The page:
Chinese martial arts (kungfu) are over 4,000 years old. Based on the ancient belief systems of one of the world’s great civilisations, their styles and techniques are now embraced all over the world.
By learning martial arts in China you will be able to improve your physical and mental discipline, as well as your health and spiritual knowledge.
Based amid the jaw-dropping lakes and canyons of China's Fujian Province, Rising Dragon Residential Martial Arts School is run by certified Kungfu Masters and Shaolin Monks - Jackie Chan himself has performed alongside Rising Dragon students on live TV.
Anyone who thinks that kungfu is simply about fighting, think again. It is an entire philosophy, a way of life, grounded in the pre-Buddhist religion of Taoism (‘the way’). The Taoist seeks to understand the interconnectedness of every aspect of existence and to live in harmony with the natural world.
The good life is a balance of oppositions; of Yin (black/dark) and Yang (white/light). Kungfu helps us to maintain this equilibrium within ourselves by channelling Qi, the life force that drives and defines the world.
Wude (martial morality) is another important tenet of kungfu, especially shaolin varieties. By behaving respectfully, kindly and wisely towards oneself and others, one will achieve both ‘morality of mind’ and ‘morality of deed’.
Training for Greatness
So how exactly do these ancient ideas influence the practice of kungfu? A stay at a martial arts school in China, particularly a world-class one such as Rising Dragon, will reveal all.
Through careful control of your breathing, you can harness your Qi to boost your internal willpower, physical strength and mental well-being.
Greater understanding of your own body and its relationship to nature allows the identification of pressure points that perfect your reflexes and help you to defend yourself in a combat situation.
There are Yin (soft) and Yang (hard) techniques in martial arts that can be deployed strategically against a given opponent.
When training for kungfu in China, meditation is vital for attaining a state of mental clarity and focus. Mastering certain stances is also key to preparation, and demands effective weight distribution, posture, body alignment and foot position.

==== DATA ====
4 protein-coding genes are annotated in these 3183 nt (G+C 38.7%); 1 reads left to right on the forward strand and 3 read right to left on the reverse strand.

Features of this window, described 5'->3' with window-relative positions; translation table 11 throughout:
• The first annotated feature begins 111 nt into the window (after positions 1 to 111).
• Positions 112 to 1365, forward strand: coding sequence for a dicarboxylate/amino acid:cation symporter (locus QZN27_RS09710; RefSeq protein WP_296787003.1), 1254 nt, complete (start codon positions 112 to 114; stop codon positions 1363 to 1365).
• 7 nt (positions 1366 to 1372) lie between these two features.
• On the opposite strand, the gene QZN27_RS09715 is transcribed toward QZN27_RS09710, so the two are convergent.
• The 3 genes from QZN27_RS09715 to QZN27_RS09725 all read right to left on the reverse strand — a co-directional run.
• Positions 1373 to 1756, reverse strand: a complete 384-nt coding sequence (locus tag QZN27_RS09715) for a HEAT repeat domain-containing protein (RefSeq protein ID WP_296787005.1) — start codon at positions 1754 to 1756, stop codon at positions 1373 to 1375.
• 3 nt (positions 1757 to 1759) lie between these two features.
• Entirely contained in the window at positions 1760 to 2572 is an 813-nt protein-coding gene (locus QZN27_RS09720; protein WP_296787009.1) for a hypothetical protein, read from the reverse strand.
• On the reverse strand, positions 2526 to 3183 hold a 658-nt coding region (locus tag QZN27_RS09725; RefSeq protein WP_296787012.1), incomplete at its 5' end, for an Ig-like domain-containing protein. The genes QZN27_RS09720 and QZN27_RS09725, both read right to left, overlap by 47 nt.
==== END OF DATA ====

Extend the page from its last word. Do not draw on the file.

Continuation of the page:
A kungfu student must build up the flexibility and robustness of his or her muscles to advance through each level of a given school or style.
Miles of Styles
There is a dizzying plethora of kungfu styles, each of which emphasises specific techniques. They are categorised into pai (sects), jia (families) and men (schools).
There is also a geographical divide between styles. In the north of China, you’ll tend to find fast-paced acrobatics and powerful kicks. The south is characterised more by firm stances, quick footwork and sheer strength.
Shaolin schools have been made famous by numerous books, movies and computer games. In the 5th century AD, at one small temple in Henan Province, Shaolin monks created the first eighteen moves of kungfu, initially as a form of exercise that assisted the flow of Qi.
Later on these moves were adapted for combat, evolving into chops, kicks, whirling stances and bare-handed rock-smashing.
With its elegant compromise between yielding and attacking, Tai Chi (‘supreme ultimate fist’) aims to defend against ‘hard’ assaults by using subtle, ‘soft’ methods. It is perhaps the healthiest of all kungfu styles. It is proven to lower blood pressure, reduce anxiety and strengthen the heart.
Basic Tai Chi training comprises Quan, a series of slow and precise bodily movements requiring measured breathing and spinal straightness. This prepares you for hand-pushing exercises with a partner, during which you learn coordination, poise and balance.
Thought to have developed from one woman’s observations of the movements of cranes, the Fujian White Crane is perhaps the most important of all southern Chinese martial arts.
Pressure points are essential to this form; you must identify your opponent’s weak points and exploit them through fluid triangular footwork and close-quarters fisticuffs. You must also master the art of brief bursts of breath.
Given their physical and psychological demands, Chinese martial arts can take a lifetime to master. The journey will be a long one. You’ll be in the very best hands if you take the first step with Rising Dragon Residential Martial Arts School.